You’ve reached out to an attorney whose career you admire, have set some time to meet them for coffee, and have compiled a list of questions to ask about their experiences and advice.
You’re finally ready for an informational interview.
But are you ready for what comes after the interview is over?
For lawyers, the responsibilities associated with an informational interview don’t end when the interview’s completed. To get the most out of the time you spent picking that experienced attorney’s brain, you’ll want to invest effort into nurturing this new relationship. Here’s what you need to do next.
Send A Thank-You Note
This shouldn’t come as breaking news, but the very first thing you should do after you’ve had an informational interview is to write and send a thank-you note, ideally within 24 hours. Most of the time, it’s acceptable to do so via email, but trust your gut. If the attorney you met with is more formal or “old-school,” it might be worth it to send an actual letter or card in the mail. Make sure your letter is personal and specific by referencing the topics you discussed. And be absolutely sure to review your grammar and spelling—don’t forget how much lawyers value these things.
Review Your Notes
What did you learn from the practitioner? Did your thoughts about their work or career path change? What questions remain unanswered, and what new questions do you have? Give yourself some time to consider your takeaways from the interview. Are you more or less inclined to further pursue this practice area? Do your best to honestly assess how you felt about what you learned. Keep any new and unanswered questions in mind for the next informational interview you have.
Stay in Touch
Now, your outreach doesn’t end after you’ve sent a thank-you note. It’s crucial for law students and all future legal job seekers to maintain relationships with those in their networks, and that includes anyone with whom you’ve held an informational interview. Keep in touch in the way that makes the most sense for you. This can be accomplished by sending holiday cards, forwarding articles you think might pique their interest, or just emailing them with regular updates on your progress. If they’ve made specific recommendations, let them know when you’ve followed up on their advice.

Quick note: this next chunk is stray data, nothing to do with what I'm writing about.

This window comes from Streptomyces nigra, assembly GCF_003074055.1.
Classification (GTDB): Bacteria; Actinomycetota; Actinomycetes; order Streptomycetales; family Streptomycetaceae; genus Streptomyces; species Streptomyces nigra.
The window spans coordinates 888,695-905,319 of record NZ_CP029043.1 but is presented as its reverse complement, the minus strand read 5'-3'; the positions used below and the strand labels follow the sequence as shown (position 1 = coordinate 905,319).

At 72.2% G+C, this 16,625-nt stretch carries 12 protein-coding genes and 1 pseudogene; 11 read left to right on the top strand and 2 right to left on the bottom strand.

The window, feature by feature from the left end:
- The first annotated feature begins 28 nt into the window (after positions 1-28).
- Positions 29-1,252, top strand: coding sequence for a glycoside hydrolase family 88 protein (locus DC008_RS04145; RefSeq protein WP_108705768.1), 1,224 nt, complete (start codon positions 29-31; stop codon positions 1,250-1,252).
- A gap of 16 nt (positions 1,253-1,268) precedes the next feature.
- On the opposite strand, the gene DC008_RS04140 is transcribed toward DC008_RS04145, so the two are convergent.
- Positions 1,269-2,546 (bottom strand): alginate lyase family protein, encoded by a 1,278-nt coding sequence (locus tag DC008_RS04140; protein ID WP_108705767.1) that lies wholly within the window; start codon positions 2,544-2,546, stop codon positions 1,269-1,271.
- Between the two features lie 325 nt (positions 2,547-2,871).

Keep Detailed Records
Who have you met with? When did you last email them? What did you discuss? Record keeping during the job-hunting phase might seem like a lot of effort, but it’s worth it. Keep a detailed list of everyone you’ve met with, spoken to, or even just reached out to. Include dates, contact information, as well as topics discussed, and make sure you’ve got an email folder in which to keep all correspondences. It’s worth doing this even if you’re still early on in law school, as you never know whether you’ll hear from someone months after reaching out. You’ll simply want to make sure you’re able to keep everyone and everything straight.
You Got A Job! Now What?
Your post-informational interview responsibilities don’t cease just because you’ve landed a job (congrats, by the way!). Update anyone with whom you’ve conducted informational interviews when you finally land the legal job of your dreams. Be sure to thank them for the time they took to help you out along the way. They’re now part of your extended professional network.
If you’ve met with someone for an informational interview lately, you need to thank the person you met with and make plans to regularly stay in touch. Over the next week, send out any thank-you cards or emails and schedule in when you’ll contact them in the future.